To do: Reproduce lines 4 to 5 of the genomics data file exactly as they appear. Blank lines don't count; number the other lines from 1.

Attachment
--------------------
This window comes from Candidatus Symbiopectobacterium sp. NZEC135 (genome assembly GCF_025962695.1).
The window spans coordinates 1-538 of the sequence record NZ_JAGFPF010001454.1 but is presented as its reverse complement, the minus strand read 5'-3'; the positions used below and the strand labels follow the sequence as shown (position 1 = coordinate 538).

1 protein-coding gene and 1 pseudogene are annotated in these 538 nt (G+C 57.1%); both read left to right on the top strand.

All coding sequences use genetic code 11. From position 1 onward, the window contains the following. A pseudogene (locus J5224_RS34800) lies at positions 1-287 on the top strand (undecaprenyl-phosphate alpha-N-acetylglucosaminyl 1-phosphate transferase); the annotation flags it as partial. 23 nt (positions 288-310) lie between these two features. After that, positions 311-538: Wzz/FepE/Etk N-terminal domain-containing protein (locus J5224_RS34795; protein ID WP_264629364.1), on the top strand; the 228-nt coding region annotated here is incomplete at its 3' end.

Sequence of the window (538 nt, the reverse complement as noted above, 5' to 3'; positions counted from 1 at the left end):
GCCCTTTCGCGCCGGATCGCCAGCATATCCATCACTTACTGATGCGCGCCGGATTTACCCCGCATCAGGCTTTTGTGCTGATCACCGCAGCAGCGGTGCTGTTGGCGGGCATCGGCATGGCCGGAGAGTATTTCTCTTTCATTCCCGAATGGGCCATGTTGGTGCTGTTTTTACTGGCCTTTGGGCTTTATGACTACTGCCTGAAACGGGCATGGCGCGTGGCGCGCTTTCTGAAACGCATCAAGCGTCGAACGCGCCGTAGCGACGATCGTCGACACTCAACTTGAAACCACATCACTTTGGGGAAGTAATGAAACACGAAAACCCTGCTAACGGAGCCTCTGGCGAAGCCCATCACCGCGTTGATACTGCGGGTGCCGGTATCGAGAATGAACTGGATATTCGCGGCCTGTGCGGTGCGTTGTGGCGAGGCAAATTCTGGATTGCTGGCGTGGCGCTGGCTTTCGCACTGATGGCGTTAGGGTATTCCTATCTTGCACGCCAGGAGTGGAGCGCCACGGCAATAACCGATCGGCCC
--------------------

All coding sequences use genetic code 11. From position 1 onward, the window contains the following. A pseudogene (locus J5224_RS34800) lies at positions 1-287 on the top strand (undecaprenyl-phosphate alpha-N-acetylglucosaminyl 1-phosphate transferase); the annotation flags it as partial. 23 nt (positions 288-310) lie between these two features. After that, positions 311-538: Wzz/FepE/Etk N-terminal domain-containing protein (locus J5224_RS34795; protein ID WP_264629364.1), on the top strand; the 228-nt coding region annotated here is incomplete at its 3' end.

Sequence of the window (538 nt, the reverse complement as noted above, 5' to 3'; positions counted from 1 at the left end):